Women in Academia

Bestcollegesonline.com recently published a list of “15 Incredibly Inspiring Women in Academia.” The list includes such notable women as Marie Curie, Maya Angelou, and Judith Butler. Included in the list are brief biographical notes about the women’s respective accomplishments and the hurdles each had to overcome to achieve success in academia. Hopefully we have moved past the days when talented female mathematicians like Sophie Germain had to take on the identity of a male university student in order to gain a higher education. However, women have yet to earn equality in academia.

A 2011 study (PDF) published by Catalyst, “the leading nonprofit membership organization expanding opportunities for women and business” reveals some upsetting gender inequalities in academia. During the time in which the study took place, “women had fewer and lower percentages of tenure positions than men at doctoral, masters, and bachelor’s institutions. Women [also] occupied more non-tenure track positions than tenure track positions, and men overwhelmingly comprised  the majority of tenured faculty.” Indeed, the study found that only 24% of full professors were women.

The lack of women in academia seems inconsistent with the number of women in higher education. Indeed, “women continue to earn the majority of bachelor’s degrees, and are projected to earn in the majority of master’s [degrees].”Though the number of women faculty members doubled (PDF) from 1984 to 2008 and a lower percentage of men start out on the tenure track than women, Danielle L. Auriemma and Tovah P. Klein of Barnard College  found that “a much higher percentage of [men], compared to women, hold tenure, and far fewer [men] are on the non-tenure-track.”

An explanation for the lack of women in various career fields that “has been pushed by media” is that women “freely choose not to work after becoming mothers.” However, Auriemma and Klein show that statistics do not prove this claim to be true. Indeed, “the majority of educated women with young children [are] in the work force. In 2007, over 70% of women with children worked outside the home (Halpern, 2008). Statistics are similar for highly educated women in their thirties where 2/3 of those with a young child work outside the home (Boushey, 2005).”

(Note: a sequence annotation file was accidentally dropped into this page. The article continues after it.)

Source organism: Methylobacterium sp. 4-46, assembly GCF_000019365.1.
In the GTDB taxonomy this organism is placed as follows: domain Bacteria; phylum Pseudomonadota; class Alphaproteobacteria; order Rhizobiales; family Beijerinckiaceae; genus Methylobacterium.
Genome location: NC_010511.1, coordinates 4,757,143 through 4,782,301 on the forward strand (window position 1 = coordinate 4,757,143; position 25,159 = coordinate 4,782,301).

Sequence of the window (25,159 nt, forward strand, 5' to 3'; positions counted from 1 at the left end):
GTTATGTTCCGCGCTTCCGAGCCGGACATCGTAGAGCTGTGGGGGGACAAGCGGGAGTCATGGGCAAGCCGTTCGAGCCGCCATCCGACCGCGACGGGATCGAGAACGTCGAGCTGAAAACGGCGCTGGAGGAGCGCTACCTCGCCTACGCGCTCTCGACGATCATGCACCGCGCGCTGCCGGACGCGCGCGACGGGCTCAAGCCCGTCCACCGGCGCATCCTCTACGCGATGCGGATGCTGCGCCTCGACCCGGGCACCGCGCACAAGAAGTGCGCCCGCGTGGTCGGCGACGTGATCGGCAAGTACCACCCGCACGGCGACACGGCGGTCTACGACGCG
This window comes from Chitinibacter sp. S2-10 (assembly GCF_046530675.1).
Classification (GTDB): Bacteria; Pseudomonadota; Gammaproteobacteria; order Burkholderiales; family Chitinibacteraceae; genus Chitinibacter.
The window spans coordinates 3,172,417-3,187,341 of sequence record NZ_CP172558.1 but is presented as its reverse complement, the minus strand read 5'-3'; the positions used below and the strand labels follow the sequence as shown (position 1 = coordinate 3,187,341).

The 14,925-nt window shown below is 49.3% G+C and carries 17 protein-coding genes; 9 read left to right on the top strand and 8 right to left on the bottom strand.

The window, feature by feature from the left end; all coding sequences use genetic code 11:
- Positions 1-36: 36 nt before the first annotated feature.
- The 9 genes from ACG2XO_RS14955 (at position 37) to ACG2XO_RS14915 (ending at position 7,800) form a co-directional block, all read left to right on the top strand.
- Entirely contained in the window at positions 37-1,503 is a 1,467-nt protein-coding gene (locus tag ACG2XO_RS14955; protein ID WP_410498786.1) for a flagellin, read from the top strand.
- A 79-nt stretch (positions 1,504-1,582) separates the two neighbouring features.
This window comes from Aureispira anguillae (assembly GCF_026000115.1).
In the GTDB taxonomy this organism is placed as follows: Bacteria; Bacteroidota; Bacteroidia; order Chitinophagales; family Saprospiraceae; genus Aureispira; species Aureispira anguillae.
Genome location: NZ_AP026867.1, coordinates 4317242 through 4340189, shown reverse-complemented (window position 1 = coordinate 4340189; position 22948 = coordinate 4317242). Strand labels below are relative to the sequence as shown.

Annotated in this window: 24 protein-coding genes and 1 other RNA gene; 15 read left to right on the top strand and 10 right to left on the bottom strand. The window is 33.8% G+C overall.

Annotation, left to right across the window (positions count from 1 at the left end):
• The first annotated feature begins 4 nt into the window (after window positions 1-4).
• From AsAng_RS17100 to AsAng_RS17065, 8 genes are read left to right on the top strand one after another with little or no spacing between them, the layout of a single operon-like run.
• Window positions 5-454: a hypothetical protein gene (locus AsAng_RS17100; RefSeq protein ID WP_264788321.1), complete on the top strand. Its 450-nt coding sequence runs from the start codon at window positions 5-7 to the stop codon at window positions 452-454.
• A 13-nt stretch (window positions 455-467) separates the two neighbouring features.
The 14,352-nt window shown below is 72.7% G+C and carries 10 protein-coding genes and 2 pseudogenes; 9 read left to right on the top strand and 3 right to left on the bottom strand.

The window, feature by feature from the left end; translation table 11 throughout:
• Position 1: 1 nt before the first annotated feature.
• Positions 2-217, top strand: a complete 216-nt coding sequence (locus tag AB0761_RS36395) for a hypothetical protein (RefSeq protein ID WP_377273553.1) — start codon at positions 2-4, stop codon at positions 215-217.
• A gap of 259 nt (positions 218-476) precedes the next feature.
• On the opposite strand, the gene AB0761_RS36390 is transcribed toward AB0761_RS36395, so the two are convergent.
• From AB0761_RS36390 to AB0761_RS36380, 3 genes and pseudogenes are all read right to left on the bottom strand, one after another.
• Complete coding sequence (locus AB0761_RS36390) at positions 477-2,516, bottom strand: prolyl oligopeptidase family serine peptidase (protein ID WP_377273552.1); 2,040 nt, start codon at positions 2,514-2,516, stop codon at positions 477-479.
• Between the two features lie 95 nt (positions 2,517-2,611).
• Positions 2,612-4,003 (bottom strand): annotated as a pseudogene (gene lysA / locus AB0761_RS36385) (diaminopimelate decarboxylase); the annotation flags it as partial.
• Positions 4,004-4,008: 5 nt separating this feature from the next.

Though the question of where the women in academia go and why does not have a definitive answer, many have pointed to an insufficient support system for mothers in academia as one culprit.  Female faculty members reported having to turn down speaking engagements and generally traveling less for work in order to accommodate their children. Female faculty members also reported having less time to have “uninterrupted, concentrated time- to think, to create new ideas,” necessary for an academic.

Male faculty members do not share the burdens of parenthood evenly with their female counterparts. An opinion piece by Sara Ballard and Gurtina Besla for The Harvard Crimson shows that this trend starts when future professors are in graduate school.

A 2008 GSAS study of graduate student parents found that graduate student mothers bore the primary responsibilities for childcare in the months after the birth of a child: more than half (55 percent) of the spouses of Harvard graduate mothers stayed home for four weeks or less, while only two percent of the spouses of Harvard graduate fathers stayed home for four weeks or less. The burden of childcare is undeniably borne more heavily by the women graduate students. This statistic is reflected in the findings of the UCBerkeleystudy that determined that tenured women professors in science are three times more likely to be single without children than their male counterparts (25 percent versus nine percent).

In order to retain talented female scholars in academia in light of the disproportionate demands of parenthood on women, the American Federation of Teachers’  Higher Education Department suggested (PDF) that faculty unions make gender diversity a bigger priority. Auriemma and Klein also suggest more

Institutional attention to providing, publicizing, and encouraging the use of policies that help faculty deal with professional and personal responsibilities [which] will both enhance the quality of the environment, making it more attractive to academic women, and help individual scholars fulfill professional and personal duties.

Auriemma and Klein also suggest a re-envisioning of the tenure-track model. They ask “what would it mean to envision a career over a longer time span, not over a 7 year span? Rather than a linear progression, peaks and valleys over time would be expected. What does it mean to invest up front and allow a woman to become a mother, then to see her productivity soar at a later time?”

To make sure young mothers may pursue a professorship, Ballard and Besla recommend childcare assistance programs be made available for graduate students as well as faculty.

Women, now the majority of bachelor’s degree earners, are still underrepresented in academia, particularly in tenured positions. In the effort to figure out the reasons for this disparity and to make the playing field of academia an even one for both genders we may look to the 15 incredible women that bestcollegesonline.com provides for us as inspiration.  These women are testaments to how important it is to make sure the next great mathematician or Poet Laureate has her talent realized.

(Photo from hvaldez1)


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